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I have data in file.txt which can be expressed by 20000x11 matrix. I do not want to import all of these data. How can I plot graph of the column 1 & column 4?

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3  
You will anyway have to import some data. If the built-in Import is too slow for you, you can try setting up a custom importer function similarly to how it was done here. –  Leonid Shifrin May 22 '12 at 16:48

3 Answers 3

data=Import["myFile","Table"][[All,{1,4}]];
ListPlot@data
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Unfortunately, that does not adhere to the OPs request to not import all of the data. –  rcollyer May 22 '12 at 17:51
    
@rcollyer I can't disagree with you :) But I sense some ambiguity in the original question. The data isn't too large, it should fit in memory with ease and may well produce the result the OP wanted. I'll happily withdraw the answer if it isn't what is required. –  image_doctor May 22 '12 at 18:01
    
Let's see what they say. If it is on a memory constrained machine, then sure, but as you said, it is easily loadable in memory. Rough estimate, with 64 bit (8 byte) real numbers: 1.7 MB. Right. +1 –  rcollyer May 22 '12 at 18:17
    
@rcollyer that's what I thought, no problem, we'll leave it up to to them:) –  image_doctor May 22 '12 at 18:30

If the data are comma-delimited and saved as myfile.txt then

data =Import["C:\\Users\\md\\Desktop\\myfile.txt", {"Data",  {All}, {1, 3}}];

imports columns 1 and 3, giving:

(*{{"a1", "a3"}, {"b1", "b3"}, {"c1", "c3"}, {"d1", "d3"}}*)

For comparison,

Import["C:\\Users\\md\\Desktop\\myfile.txt", {"Data"}]

gives

(*{{"a1", "a2", "a3", "a4", "a5"}, {"b1", "b2", "b3", "b4", 
  "b5"}, {"c1", "c2", "c3", "c4", "c5"}, {"d1", "d2", "d3", "d4", 
  "d5"}} *)

More information may be found here ("How to Import a Spreadsheet")

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I had forgotten about sub-elements. +1 –  rcollyer May 23 '12 at 0:35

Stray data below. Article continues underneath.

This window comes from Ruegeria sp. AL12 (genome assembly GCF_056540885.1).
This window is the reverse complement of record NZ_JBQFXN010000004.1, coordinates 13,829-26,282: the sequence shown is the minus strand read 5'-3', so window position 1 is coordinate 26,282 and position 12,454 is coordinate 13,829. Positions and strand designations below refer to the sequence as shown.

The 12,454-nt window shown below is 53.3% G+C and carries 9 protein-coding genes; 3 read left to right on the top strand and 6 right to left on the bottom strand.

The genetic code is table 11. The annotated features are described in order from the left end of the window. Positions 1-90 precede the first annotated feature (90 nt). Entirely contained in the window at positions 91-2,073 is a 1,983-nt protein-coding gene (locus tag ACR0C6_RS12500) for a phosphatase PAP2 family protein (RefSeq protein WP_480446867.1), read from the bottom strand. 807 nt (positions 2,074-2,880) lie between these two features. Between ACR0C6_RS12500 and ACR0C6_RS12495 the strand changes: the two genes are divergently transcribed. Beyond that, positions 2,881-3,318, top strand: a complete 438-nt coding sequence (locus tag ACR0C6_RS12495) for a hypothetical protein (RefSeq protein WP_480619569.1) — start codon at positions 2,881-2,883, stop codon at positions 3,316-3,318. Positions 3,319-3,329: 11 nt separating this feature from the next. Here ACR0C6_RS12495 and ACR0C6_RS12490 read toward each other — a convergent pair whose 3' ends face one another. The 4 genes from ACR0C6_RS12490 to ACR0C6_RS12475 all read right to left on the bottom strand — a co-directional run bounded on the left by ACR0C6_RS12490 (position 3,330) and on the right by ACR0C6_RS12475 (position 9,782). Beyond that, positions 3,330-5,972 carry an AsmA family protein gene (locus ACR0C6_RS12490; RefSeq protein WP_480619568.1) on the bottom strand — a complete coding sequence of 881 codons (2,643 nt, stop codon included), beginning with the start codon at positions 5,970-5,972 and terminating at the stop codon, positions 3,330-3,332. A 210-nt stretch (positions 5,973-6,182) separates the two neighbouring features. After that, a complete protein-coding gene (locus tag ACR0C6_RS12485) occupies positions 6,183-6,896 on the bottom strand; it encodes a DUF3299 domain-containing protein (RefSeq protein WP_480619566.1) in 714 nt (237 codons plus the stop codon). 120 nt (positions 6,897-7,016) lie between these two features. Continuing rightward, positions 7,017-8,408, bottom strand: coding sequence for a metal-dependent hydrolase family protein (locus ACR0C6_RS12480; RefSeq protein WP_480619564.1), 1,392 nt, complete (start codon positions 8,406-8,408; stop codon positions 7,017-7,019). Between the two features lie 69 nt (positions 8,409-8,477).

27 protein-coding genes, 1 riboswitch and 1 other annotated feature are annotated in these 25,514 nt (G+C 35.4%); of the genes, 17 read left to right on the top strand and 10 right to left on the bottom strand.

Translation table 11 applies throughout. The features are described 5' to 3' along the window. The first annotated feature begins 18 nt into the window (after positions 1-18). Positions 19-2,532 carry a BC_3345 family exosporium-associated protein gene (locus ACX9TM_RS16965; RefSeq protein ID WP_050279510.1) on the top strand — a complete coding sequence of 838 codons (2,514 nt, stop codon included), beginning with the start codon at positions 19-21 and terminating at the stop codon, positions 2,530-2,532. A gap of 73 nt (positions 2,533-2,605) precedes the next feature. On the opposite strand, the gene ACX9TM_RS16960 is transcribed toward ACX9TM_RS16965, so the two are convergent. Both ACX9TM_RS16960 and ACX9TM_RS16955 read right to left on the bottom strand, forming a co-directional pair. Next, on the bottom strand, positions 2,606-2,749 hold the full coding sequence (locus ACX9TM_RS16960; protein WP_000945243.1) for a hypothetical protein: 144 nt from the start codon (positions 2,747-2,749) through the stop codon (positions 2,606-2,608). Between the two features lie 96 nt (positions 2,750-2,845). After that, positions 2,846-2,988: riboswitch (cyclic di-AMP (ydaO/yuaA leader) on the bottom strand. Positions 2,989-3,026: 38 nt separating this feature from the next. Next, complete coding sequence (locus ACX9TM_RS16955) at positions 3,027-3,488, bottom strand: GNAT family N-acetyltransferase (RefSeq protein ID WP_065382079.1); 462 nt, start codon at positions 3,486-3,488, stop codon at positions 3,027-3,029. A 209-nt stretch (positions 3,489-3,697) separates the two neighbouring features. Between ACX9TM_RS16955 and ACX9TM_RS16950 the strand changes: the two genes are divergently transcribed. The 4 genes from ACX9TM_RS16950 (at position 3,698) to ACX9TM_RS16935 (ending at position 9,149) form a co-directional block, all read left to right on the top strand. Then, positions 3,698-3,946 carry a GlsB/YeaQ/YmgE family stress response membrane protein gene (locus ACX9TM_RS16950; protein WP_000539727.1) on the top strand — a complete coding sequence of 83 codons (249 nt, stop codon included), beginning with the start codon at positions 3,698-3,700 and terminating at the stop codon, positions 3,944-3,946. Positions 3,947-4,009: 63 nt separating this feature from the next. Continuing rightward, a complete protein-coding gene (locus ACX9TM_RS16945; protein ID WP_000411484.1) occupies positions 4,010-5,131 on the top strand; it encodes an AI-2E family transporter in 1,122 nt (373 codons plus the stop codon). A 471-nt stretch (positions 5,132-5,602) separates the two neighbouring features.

What if it's space delimited? Are there options or do I have to convert my data file? –  Malabarba Nov 30 '12 at 0:11
1  
@BruceConnor Good question. As far as I can see, space delimited still works Import["C:\\Users\\md\\Desktop\\myfileSpace.txt", {"Data", {All}, {1, 3}}], for example. It would be good to know if you have got it to work. –  TomD Nov 30 '12 at 19:33
    
Yes, I got it to work. –  Malabarba Dec 3 '12 at 13:49
    
What if I want to plot the second column in this data? how can i do that? –  user7500 May 16 '13 at 20:22

If the file is very large and importing it takes too much memory, you can use external tools to cut the columns you are interested in. You can often call these tools directly from Mathematica, for example

ReadList["!awk '{print $1, $4}' file.txt", {Number, Number}]

This will use awk to cut columns 1 and 4. ReadList, with an explicit specification of the type of each column, is typically going to be faster and more memory efficient than Import.

This approach can be significantly faster than Import["file.txt", "Table"][[All, {1,4}]] if the file is large enough, and especially if it contains heterogeneous data which Import must auto-detect.

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Assuming *nix environment? Nice to see awk in use - been a while :) +1 for ! form which i didn't know about. –  SEngstrom May 17 '13 at 0:58
    
@SEngstrom Yes, assuming Unix for the '-quoting to work. I'm not sure how to specify an awk program on the command line on Windows---I think it should be "-quoted. It should work on Windows too (if awk is installed and in the path). I used Windows until recently. The !-syntax works in practically all importing functions and it's quite useful –  Szabolcs May 17 '13 at 1:57

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